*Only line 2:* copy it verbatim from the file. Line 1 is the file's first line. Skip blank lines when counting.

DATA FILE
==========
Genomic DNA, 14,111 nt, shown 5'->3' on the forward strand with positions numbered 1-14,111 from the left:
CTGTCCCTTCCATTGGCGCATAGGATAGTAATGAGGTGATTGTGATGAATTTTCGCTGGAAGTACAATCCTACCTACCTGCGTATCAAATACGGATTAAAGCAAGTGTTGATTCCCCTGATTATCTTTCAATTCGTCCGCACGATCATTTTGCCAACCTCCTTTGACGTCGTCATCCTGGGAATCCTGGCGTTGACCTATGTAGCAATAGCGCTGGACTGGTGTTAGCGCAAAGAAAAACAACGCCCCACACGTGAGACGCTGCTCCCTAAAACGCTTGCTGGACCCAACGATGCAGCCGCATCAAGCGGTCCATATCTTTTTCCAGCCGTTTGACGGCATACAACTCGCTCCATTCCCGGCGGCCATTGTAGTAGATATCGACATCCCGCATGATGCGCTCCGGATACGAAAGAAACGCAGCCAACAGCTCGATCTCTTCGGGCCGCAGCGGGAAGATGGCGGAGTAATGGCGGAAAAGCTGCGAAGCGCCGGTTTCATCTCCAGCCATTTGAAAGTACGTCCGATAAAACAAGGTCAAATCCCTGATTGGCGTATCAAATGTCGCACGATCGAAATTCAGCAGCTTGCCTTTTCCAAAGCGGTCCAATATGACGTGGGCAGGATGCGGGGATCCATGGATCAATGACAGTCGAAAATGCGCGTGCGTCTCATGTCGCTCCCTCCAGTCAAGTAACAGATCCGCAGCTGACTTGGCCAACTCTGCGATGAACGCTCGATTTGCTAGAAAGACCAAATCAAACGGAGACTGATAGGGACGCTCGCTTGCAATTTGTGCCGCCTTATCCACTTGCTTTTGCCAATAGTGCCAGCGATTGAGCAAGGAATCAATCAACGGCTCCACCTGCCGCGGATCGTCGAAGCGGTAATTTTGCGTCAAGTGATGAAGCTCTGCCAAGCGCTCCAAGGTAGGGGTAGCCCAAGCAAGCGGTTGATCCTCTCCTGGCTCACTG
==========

CTGTCCCTTCCATTGGCGCATAGGATAGTAATGAGGTGATTGTGATGAATTTTCGCTGGAAGTACAATCCTACCTACCTGCGTATCAAATACGGATTAAAGCAAGTGTTGATTCCCCTGATTATCTTTCAATTCGTCCGCACGATCATTTTGCCAACCTCCTTTGACGTCGTCATCCTGGGAATCCTGGCGTTGACCTATGTAGCAATAGCGCTGGACTGGTGTTAGCGCAAAGAAAAACAACGCCCCACACGTGAGACGCTGCTCCCTAAAACGCTTGCTGGACCCAACGATGCAGCCGCATCAAGCGGTCCATATCTTTTTCCAGCCGTTTGACGGCATACAACTCGCTCCATTCCCGGCGGCCATTGTAGTAGATATCGACATCCCGCATGATGCGCTCCGGATACGAAAGAAACGCAGCCAACAGCTCGATCTCTTCGGGCCGCAGCGGGAAGATGGCGGAGTAATGGCGGAAAAGCTGCGAAGCGCCGGTTTCATCTCCAGCCATTTGAAAGTACGTCCGATAAAACAAGGTCAAATCCCTGATTGGCGTATCAAATGTCGCACGATCGAAATTCAGCAGCTTGCCTTTTCCAAAGCGGTCCAATATGACGTGGGCAGGATGCGGGGATCCATGGATCAATGACAGTCGAAAATGCGCGTGCGTCTCATGTCGCTCCCTCCAGTCAAGTAACAGATCCGCAGCTGACTTGGCCAACTCTGCGATGAACGCTCGATTTGCTAGAAAGACCAAATCAAACGGAGACTGATAGGGACGCTCGCTTGCAATTTGTGCCGCCTTATCCACTTGCTTTTGCCAATAGTGCCAGCGATTGAGCAAGGAATCAATCAACGGCTCCACCTGCCGCGGATCGTCGAAGCGGTAATTTTGCGTCAAGTGATGAAGCTCTGCCAAGCGCTCCAAGGTAGGGGTAGCCCAAGCAAGCGGTTGATCCTCTCCTGGCTCACTG